The judges simply ignore all the exceptions in para 2 concerning public safety,,disorder,crime ,morals, and freedoms of others!
    Hence criminals are allowed to stay,mistresses are silenced,and so are parents whose children have been confiscated by public authority .All these are thanks to gross misinterpretation by our judges who seem as much out of touch with public opinion as they do with the spirit and inentions of the Human Rights Act.

  6. James Wilson says:

    “… when the Strasbourg Court chose a “purposive” rather than a literal construction of the language used in the Convention …”

    This is a familiar issue in America and pretty much comes up in every Presidential debate, with the Republican candidate promising to appoint to the Supreme Court only judges who will apply a strict construction of the Constitution and not go fashioning their own agenda instead. In fact the debate is largely false: there is no possibility of a “literal” construction because the wording is so wide. Article 8, which is causing so much controversy at the moment, establishes the right to privacy with all of one sentence. As a legal concept that one sentence is almost meaningless – it has to be fleshed out by the judges, and the amount of “fleshing out” is considerable however wide or narrow the legal right to privacy ends up. So too with the rest of the rights, and indeed with the comparable jurisprudence on the US Constitution, of which about the only part that doesn’t give rise to wide-ranging, heated and of course political debate is the clause requiring Presidents to be aged 35 or over.

  7. Just to support all Ian Josephs has put to you, being someone denied any rights (as far as I know) having been told by a private law firm years ago (whom are correct so far inasmuch as I’ve contacted hundreds of legal firms, and all in authrotity, only to be ‘stone walled’ and refused any advice or assistance) I am ‘flagged as a whistlblower’ for no reason other than being a mother of a disabled child who is living with a criminal recidivist prone to exceedingly criminal activity? There are no human rights right in the middle of this Royal Borough, not at the moment madam.

  8. Huw Sayer says:

    If the convention prohibits “torture and inhuman treatment”, how come we still lock people up in prison cells for up to 23 hours a day? That would be torture to me – and seems inhuman since I would not treat my dog that badly.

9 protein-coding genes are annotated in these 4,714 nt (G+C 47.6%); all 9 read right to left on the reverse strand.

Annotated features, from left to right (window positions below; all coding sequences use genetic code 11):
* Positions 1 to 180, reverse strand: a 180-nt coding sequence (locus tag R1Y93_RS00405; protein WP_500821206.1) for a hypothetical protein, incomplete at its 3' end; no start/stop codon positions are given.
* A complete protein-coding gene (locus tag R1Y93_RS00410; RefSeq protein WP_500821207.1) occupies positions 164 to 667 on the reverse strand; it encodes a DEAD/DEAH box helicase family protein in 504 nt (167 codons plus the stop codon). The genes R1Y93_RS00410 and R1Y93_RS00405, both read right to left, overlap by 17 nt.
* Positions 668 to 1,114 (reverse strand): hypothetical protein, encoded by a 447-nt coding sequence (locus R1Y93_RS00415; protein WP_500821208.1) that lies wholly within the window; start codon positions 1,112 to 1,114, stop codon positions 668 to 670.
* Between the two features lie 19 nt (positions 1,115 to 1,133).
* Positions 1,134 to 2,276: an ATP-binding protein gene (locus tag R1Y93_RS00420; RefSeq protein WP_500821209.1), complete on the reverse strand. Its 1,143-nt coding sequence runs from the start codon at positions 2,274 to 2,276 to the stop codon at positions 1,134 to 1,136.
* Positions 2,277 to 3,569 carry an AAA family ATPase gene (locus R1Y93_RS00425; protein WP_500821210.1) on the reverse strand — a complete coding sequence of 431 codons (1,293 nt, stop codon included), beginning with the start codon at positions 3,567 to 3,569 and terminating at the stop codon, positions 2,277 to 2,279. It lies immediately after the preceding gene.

If the convention guarantees everyone the right to private life, how come prisoners are forced to share a cell with 2 or 3 other people – where’s the privacy in that? (It too would be like torture to me.)

    It seems, from this article, that this interpreting of the ECHR might ultimately lead to decisions that are incompatible with protecting the wider public or administering any form of restrictive justice – either that, or we radically redesign our prison system and sentencing policy.

  9. ian josephs says:

    You say Baroness Hale wisely steers clear………….of Article 8 ,yet it is the misinterpretation of this article that causes more trouble than any other !
    Everyone is entitled to a private life undisturbed by public authority,but there are exceptions clearly stated when there is danger to public safety and risk of crime etc to paraphrase the act.Clearly foreign criminals are therefore not entitled to a private life in the UK as they form part of the exceptions so studiously ignored by UK judges !
    Similarly the part of the article referring to public morals clearly makes an exception of those who seek to gag their mistresses on the grounds of guarding their own privacy !
    Lastly and worst of all an article 8 clearly designed to protect family life from interference by public authority has been twisted and misinterpreted by UK judges so as to gag parents whose children have been confiscated by public authority, instead of protecting them from it as was clearly the intention of the legislators. Judges through perverse interpretation of the “articles ” (and particularly article 8) are making new laws and those laws are bad laws !

  10. John Dowdle says:

    My understanding is that the ECHR was adopted in 1950 by a Council of Europe (which is separate from other EU institutions), established in 1949.
    The Council of Europe cannot make binding laws but the Parliamentary Assembly of the Council of Europe can investigate, recommend and advise.
    In the face of an activist Court, cannot the Parliamentary Assembly not also become more activist and undertake investigations into Court rulings, with a remit to provide advice to the Court (and Committee of Ministers), as well as provide recommendations to the Court and Committee of Ministers on necessary modifications to the European Convention?
    It is only in this way that some sort of semblance of democratic accountability can be attained and that a responsive form of Convention Law development be assured.